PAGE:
Oil prices fall due to increasing supplies and weekness of dollar

Oil prices fell Monday as all the concerns about tight supplies were calmed down.

Chakib Khelil, Algeria's oil minister and future president of the Organization of Petroleum Exporting Countries does not exclude the possibility of increasing production if the market wants it.

Oil tanker-tracker Petrologistics released data that shows OPEC oil exports have already risen by about 400,000 barrels a day, analysts said.

And as the picture is improving, concerns about weakening demand are rising. Analysts said Friday's government report that consumer inflation jumped in November by the largest amount in more than two years continues to weigh on markets.

"Worries about economic growth have re-emerged," said Addison Armstrong, director of exchange traded markets at TFS Energy Futures LLC in Stamford, Connecticut.

Oil prices fell Monday despite two weekend developments that would have sent prices sharply higher: Word that Turkish forces attacked Kurdish rebel positions inside Iraq and the call by a Nigerian militant group that rebels in the oil-rich African nation should unite and attack the continent's largest oil industry.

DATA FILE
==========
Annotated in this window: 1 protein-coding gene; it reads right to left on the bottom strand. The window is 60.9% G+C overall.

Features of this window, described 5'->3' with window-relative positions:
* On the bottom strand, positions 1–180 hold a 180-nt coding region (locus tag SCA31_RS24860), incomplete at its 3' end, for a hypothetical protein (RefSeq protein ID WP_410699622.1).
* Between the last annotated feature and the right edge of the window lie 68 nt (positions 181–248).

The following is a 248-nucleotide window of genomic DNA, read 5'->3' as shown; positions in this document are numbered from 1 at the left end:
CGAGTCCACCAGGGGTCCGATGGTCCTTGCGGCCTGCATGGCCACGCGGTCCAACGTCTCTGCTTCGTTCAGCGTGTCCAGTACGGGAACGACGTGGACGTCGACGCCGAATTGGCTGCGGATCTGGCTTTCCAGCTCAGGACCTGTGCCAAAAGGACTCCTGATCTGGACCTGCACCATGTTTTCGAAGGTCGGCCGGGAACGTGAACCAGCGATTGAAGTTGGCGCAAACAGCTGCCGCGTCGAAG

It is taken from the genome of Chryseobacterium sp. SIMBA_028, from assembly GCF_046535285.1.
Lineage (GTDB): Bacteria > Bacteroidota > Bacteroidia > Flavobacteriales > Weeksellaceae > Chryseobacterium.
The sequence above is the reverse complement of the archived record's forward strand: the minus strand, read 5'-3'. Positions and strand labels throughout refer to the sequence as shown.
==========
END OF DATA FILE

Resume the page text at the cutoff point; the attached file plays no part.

"These stories failed to stimulate buying," which should be taken as a sign that the oil market is weak, said Tim Evans, an analyst at Citigroup Inc. in New York.

The dollar contributed to that weakness by stabilizing against other currencies in recent days. Oil prices have risen this fall partly due to speculative buying by investors who see crude futures as a hedge against the dollar, which has weakened this year. Also, oil futures bought and sold in dollars are more attractive to foreign investors when the dollar is falling.

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